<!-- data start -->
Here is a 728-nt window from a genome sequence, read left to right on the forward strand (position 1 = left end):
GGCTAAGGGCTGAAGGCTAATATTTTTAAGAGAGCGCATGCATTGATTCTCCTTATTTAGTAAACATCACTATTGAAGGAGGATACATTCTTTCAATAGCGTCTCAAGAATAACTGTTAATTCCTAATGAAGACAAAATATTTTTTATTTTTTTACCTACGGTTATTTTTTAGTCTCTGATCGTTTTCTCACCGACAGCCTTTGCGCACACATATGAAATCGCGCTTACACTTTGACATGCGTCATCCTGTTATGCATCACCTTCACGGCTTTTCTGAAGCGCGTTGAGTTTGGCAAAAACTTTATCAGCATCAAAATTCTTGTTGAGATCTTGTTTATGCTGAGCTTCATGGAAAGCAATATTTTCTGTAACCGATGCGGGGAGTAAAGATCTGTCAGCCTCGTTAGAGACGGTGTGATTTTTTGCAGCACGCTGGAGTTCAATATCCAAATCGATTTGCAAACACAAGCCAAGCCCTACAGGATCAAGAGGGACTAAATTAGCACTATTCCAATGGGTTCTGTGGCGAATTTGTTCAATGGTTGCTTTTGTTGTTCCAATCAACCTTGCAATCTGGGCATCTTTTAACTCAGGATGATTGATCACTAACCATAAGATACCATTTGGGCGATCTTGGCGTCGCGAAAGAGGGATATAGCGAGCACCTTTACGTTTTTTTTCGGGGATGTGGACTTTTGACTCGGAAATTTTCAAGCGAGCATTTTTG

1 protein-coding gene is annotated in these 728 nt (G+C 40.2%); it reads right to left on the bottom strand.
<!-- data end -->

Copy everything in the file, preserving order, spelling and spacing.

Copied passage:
Here is a 728-nt window from a genome sequence, read left to right on the forward strand (position 1 = left end):
GGCTAAGGGCTGAAGGCTAATATTTTTAAGAGAGCGCATGCATTGATTCTCCTTATTTAGTAAACATCACTATTGAAGGAGGATACATTCTTTCAATAGCGTCTCAAGAATAACTGTTAATTCCTAATGAAGACAAAATATTTTTTATTTTTTTACCTACGGTTATTTTTTAGTCTCTGATCGTTTTCTCACCGACAGCCTTTGCGCACACATATGAAATCGCGCTTACACTTTGACATGCGTCATCCTGTTATGCATCACCTTCACGGCTTTTCTGAAGCGCGTTGAGTTTGGCAAAAACTTTATCAGCATCAAAATTCTTGTTGAGATCTTGTTTATGCTGAGCTTCATGGAAAGCAATATTTTCTGTAACCGATGCGGGGAGTAAAGATCTGTCAGCCTCGTTAGAGACGGTGTGATTTTTTGCAGCACGCTGGAGTTCAATATCCAAATCGATTTGCAAACACAAGCCAAGCCCTACAGGATCAAGAGGGACTAAATTAGCACTATTCCAATGGGTTCTGTGGCGAATTTGTTCAATGGTTGCTTTTGTTGTTCCAATCAACCTTGCAATCTGGGCATCTTTTAACTCAGGATGATTGATCACTAACCATAAGATACCATTTGGGCGATCTTGGCGTCGCGAAAGAGGGATATAGCGAGCACCTTTACGTTTTTTTTCGGGGATGTGGACTTTTGACTCGGAAATTTTCAAGCGAGCATTTTTG

1 protein-coding gene is annotated in these 728 nt (G+C 40.2%); it reads right to left on the bottom strand.